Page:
Corning: optical properties now matter as much as durability on smartphone glass


We had the opportunity to speak with Dan Orr, who is the product line manager and strategy director for Corning Gorilla Glass. We asked about the 7i glass that was announced today, but also overall trends in the industry.

Earlier this year Samsung launched the Galaxy S24 Ultra – among its many highlight features is Gorilla Glass Armor, sometimes referred to as just “Gorilla Armor”. What makes it special is the anti-reflective coating, which reduces reflectance by up to 75%, which enhances readability.

Orr says that durability is still important, but now the optical properties of the glass are in focus too. Armor reduces reflections, improves light transmittance (and with that outdoor readability too), plus color rendering.

A talk with Corning on the present and future of smartphone glass

Modern OLED displays are technological wonders – we’re seeing panels that can push out 4,000-5,000 nits. This is one way to fight glare and improve readability outside, but it comes at a cost. Lithium battery tech has not kept up with OLED development and those high brightness levels certainly put a strain on the battery.

With glass like Armor, the display can run at a lower brightness, while still achieving the same readability for the end user. And if you happen to find yourself at a beach at the equator at noon, then the phone still has the option to crank up the brightness. But for most situations, this should not be necessary.

A talk with Corning on the present and future of smartphone glass

Gorilla Armor (and similar glasses) will become more popular in the future, but for now, at least, the Galaxy S24 Ultra has exclusivity.

Armor pulls from multiple branches of the Gorilla family – Victus, of course, but also things like Gorilla Glass DX and DX+. DX was introduced a few years ago for use as glass cover above smartphone cameras – it reduced the glare cameras suffer when pointed at bright light sources.

However, combining the various things was not easy – the special coating used by Armor can’t just be applied to any glass, at least not with good results. Corning designed the glass and the coating to work together – the final result has the enhanced durability and scratch resistance that we expect with the new enhanced optical qualities.

Circling back to Gorilla Glass 7i, it is meant to fill the gap between Gorilla Glass 5 and the Victus series. There are already several mid-rangers with Victus, Victus+ and even Victus 2, so it’s not exclusive to flagships. However, not all phones can fit it within their budgets.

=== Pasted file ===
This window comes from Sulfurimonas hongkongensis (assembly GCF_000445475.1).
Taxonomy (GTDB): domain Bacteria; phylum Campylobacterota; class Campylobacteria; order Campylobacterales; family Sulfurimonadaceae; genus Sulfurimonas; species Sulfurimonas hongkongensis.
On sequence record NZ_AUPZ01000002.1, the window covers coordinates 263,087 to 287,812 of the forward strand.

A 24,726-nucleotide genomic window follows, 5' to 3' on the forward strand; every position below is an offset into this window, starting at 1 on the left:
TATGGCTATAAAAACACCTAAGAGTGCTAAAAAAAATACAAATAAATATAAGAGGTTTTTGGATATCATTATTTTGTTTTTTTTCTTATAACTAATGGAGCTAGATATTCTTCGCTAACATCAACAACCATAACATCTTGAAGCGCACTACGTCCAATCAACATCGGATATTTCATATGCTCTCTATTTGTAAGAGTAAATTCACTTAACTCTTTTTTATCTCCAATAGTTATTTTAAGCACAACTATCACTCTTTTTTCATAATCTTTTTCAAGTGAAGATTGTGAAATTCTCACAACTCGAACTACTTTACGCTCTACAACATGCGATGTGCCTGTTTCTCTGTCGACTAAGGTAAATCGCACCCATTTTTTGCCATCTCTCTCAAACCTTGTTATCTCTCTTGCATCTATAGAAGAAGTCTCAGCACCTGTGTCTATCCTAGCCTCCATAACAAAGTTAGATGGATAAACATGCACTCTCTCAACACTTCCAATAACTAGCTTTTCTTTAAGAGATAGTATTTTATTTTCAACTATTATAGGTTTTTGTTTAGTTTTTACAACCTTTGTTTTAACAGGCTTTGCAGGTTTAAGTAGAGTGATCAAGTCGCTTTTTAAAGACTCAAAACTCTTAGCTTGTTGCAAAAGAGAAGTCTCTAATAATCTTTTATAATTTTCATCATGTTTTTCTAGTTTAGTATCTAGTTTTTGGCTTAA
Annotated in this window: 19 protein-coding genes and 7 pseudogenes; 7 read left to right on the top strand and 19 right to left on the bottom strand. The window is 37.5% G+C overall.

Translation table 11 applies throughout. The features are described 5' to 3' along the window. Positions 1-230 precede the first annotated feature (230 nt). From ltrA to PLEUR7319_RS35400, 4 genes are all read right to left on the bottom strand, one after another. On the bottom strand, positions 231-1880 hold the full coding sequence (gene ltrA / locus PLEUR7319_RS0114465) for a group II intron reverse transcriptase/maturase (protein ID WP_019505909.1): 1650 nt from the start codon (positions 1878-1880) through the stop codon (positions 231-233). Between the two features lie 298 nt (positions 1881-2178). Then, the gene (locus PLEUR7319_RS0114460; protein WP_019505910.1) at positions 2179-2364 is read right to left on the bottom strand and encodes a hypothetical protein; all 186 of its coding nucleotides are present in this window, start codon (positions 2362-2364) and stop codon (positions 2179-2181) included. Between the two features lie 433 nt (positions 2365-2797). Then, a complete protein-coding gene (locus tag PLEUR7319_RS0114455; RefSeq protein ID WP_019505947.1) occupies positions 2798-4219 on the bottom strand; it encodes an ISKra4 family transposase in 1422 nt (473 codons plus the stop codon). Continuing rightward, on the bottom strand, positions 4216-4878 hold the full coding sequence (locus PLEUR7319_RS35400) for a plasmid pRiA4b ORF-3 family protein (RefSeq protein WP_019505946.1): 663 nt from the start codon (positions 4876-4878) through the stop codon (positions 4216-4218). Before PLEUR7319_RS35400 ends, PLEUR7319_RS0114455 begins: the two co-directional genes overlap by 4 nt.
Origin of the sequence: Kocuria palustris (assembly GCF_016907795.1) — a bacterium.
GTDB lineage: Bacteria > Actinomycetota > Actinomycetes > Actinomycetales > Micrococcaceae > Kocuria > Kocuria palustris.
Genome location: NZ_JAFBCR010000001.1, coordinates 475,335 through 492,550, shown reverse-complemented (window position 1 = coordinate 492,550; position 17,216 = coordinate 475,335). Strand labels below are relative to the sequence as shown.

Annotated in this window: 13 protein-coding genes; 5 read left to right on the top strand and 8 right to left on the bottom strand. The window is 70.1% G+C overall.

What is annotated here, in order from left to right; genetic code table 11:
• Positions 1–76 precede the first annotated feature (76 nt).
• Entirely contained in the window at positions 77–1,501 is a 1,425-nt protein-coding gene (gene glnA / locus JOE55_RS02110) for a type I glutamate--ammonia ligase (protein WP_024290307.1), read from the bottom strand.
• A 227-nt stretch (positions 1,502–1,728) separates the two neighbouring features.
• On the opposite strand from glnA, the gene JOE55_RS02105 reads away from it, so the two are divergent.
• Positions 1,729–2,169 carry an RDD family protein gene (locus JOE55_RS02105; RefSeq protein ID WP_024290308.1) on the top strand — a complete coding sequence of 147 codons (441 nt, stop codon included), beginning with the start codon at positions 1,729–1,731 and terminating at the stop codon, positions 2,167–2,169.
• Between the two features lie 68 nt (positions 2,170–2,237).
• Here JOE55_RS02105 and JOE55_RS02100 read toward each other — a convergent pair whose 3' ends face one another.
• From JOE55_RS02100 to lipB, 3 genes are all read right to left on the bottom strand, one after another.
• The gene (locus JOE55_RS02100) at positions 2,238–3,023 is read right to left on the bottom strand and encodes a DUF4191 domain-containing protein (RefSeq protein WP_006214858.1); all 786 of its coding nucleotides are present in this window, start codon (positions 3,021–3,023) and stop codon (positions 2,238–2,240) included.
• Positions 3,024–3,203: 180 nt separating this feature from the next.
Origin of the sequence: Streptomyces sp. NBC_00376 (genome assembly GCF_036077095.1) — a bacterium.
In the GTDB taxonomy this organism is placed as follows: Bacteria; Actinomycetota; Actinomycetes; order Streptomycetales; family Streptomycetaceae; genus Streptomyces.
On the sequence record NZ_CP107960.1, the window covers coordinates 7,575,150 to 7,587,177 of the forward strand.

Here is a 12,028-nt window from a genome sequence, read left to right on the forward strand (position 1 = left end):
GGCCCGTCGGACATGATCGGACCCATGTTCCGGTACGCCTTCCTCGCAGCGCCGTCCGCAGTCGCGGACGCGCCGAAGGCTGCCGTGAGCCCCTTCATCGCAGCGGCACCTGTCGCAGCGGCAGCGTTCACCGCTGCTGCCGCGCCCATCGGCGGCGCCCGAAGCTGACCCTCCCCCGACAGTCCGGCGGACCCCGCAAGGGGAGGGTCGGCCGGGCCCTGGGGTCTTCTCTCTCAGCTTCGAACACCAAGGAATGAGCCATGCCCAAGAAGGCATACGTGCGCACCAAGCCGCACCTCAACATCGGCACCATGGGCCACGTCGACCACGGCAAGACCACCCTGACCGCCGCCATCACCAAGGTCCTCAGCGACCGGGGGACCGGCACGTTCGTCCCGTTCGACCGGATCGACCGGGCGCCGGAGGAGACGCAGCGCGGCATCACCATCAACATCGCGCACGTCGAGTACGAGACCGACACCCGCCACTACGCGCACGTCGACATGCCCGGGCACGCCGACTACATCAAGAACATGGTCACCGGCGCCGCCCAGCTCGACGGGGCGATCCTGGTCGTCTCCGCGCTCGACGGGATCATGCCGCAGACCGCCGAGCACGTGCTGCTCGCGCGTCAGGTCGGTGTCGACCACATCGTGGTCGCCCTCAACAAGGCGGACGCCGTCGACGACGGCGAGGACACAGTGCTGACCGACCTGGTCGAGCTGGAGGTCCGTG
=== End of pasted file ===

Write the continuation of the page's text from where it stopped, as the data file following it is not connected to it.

GG5, meanwhile, is a glass that launched in 2016, eight years ago. And it is still in active use even in 2024, with phones like the Nothing Phone (2a), Poco F6 Pro and others. Looking at last year, there are even more – Poco F5, Xiaomi 13T, Galaxy A34. Some flagship devices used it for their back covers, e.g. the OnePlus 11 and Oppo Find X5 Pro.

A talk with Corning on the present and future of smartphone glass

But those are phones with 6.7” to 6.8” displays (and the back is the same size), while the average screen size in 2016 was just 5.3”. This means that GG5 was designed for a world where phones were much smaller – and much lighter too. Modern phones are heavier in part due to their larger size and also because of their larger batteries. The internal structure of phones has changed too, since larger devices are easier to bend and flex, makers had to make them stiffer and more durable (and that adds more weight).

The average phone weight in 2016 was 156g. Looking at some modern examples, the Galaxy S24 is 167g, the Zenfone 10 is 172g and the Pixel 8a 188g. And these are what pass for “small” phones these days, the 6.7+ inch models are often over 200g. Larger glass is more vulnerable. Heavier phones make for stronger impacts. The math doesn’t look good.

Gorilla Glass 7i is a seventh generation glass and it is more durable than its predecessors. Corning claims that it’s tougher than competing glasses in this segment too – capable of surviving drops onto asphalt from 1m (3.3ft) height, twice the height that can crack competing glasses. And 7i is said to have double the scratch resistance of those glasses too.

We’d like to thank Dan Orr and the team at Corning for talking to us about what’s been going on with smartphone glass and what is yet to come.



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